“You can’t write an essential question about Pokemon,” one English teacher told her 9th grade students. What fun we had learning otherwise. “Wow…how do you think like that,” one student asked after we settled on the provoking question: What social skills does playing Pokemon teach? She had that certain light a kid gets in his eyes when he realizes that he can ask deeper questions…critically consider…those things he’s truly interested in.
I had this discussion with my own teen daughter today. She is feeling less than thrilled about her own ACT scores at the moment. Being ranked 9th in a class of around 400 she’s simply convinced herself that her standardized scores should fall in a more impressive range. “I get so mad at a world that tests me and says that there is only one right answer,” she cried. “I think differently. I’m not a robot.”
Since her first foray into standardized tests in the 4th grade, my daughter has performed proficiently, though generally not as advanced as her sister or those peers with whom she shares high honors in the classroom. It is ironic, then, that she absolutely LOVED her AP Stats class last year…the very back bone of the data-driven world that demands standardized testing. She explained, “When Mrs. D asked us to identify research flaws…Mom, I could list 10 factors the researchers hadn’t taken into account. I love doing that…rethinking about each question DIFFERENTLY.”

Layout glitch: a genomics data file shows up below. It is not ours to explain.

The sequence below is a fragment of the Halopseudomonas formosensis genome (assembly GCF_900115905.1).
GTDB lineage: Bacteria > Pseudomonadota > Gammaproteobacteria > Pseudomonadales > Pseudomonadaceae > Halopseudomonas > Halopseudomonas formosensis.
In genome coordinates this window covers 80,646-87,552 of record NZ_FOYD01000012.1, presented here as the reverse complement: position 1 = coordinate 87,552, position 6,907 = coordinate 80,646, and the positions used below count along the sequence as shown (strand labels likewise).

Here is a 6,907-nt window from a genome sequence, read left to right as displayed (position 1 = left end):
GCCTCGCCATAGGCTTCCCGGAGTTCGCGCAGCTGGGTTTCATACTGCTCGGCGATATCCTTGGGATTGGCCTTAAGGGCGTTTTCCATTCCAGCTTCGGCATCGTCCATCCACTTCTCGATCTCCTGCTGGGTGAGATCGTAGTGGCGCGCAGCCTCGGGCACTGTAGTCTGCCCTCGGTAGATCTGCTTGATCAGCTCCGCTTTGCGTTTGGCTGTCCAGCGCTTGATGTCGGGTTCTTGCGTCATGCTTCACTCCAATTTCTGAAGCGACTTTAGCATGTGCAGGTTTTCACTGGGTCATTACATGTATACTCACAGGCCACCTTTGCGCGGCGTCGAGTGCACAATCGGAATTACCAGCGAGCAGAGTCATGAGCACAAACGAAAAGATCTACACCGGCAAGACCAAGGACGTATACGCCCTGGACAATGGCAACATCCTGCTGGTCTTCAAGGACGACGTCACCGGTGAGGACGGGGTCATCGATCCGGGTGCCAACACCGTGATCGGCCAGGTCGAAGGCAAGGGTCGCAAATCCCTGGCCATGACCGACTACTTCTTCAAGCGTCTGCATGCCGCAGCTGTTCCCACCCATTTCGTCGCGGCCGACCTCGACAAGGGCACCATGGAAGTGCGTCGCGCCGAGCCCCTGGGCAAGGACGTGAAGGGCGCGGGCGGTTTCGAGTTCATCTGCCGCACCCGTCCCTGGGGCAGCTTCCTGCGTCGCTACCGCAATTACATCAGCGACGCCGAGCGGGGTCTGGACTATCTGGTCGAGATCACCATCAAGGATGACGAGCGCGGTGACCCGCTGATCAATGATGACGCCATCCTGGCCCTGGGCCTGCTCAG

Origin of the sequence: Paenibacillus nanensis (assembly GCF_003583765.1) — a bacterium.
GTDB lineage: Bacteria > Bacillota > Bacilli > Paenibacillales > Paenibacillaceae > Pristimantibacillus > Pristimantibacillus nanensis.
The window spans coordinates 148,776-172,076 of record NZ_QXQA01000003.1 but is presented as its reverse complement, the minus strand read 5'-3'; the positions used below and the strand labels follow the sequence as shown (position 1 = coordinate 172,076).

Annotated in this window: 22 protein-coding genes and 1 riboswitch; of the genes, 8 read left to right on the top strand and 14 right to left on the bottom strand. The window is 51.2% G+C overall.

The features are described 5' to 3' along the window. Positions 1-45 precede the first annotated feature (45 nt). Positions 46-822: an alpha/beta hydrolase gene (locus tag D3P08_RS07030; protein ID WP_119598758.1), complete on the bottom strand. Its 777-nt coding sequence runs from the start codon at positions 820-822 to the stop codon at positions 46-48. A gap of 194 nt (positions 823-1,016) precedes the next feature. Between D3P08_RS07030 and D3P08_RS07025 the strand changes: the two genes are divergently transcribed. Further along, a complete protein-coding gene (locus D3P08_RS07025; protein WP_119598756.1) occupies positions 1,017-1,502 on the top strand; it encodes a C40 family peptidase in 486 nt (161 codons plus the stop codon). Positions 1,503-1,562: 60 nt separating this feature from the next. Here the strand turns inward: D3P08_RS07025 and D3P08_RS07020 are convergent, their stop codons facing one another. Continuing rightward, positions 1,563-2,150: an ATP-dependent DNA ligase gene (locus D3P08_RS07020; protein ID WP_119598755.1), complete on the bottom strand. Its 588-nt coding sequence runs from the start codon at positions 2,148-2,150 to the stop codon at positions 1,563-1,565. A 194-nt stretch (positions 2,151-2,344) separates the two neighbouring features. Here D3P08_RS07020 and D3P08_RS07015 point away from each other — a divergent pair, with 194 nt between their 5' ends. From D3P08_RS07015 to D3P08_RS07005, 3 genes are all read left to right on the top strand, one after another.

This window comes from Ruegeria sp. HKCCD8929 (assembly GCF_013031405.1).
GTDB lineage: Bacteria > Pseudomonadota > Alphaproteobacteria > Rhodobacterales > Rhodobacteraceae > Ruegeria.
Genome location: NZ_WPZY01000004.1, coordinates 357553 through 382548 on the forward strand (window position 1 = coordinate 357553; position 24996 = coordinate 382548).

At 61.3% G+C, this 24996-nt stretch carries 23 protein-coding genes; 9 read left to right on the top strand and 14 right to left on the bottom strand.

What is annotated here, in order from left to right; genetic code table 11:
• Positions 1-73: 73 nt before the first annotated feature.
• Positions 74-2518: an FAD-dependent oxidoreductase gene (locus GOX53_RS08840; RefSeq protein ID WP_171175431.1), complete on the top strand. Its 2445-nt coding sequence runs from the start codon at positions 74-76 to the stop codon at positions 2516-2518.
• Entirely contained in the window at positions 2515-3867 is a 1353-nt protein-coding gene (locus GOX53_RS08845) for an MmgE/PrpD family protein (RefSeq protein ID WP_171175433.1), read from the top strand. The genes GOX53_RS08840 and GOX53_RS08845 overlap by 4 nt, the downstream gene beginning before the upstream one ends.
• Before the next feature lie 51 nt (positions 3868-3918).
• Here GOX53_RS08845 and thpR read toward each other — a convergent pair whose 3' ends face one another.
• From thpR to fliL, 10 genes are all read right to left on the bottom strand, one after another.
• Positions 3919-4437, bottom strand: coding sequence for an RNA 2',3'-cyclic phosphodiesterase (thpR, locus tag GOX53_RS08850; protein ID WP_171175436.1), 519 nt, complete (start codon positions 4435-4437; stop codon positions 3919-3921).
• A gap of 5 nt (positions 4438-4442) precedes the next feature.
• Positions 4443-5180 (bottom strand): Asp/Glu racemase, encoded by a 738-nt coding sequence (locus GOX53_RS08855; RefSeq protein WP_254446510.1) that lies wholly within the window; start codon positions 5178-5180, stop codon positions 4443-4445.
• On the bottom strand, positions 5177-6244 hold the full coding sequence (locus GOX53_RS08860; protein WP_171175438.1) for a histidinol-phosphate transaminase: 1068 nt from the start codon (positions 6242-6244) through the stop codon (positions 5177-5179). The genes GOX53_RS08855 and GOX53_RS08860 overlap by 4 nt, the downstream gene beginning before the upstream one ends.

As an educator, this would be the defining moment…the aha…when I knew my student could not only formulate an essential question, but that they had begun to think in this way as a matter of course.
Each year we are challenged with rethinking education. I have to wonder how we can possibly succeed in changing how we teach if we ONLY reconsider how students learn and never explore the many ways in which students express how they think, what they know, and when they imagine new ideas.
All I could do for my daughter was to help her identify the essential question…has she been a successful learner?…and then remind her to apply her thinking…this gift she has for seeing problems in a different way and imagining unique answers…to her assessment of herself.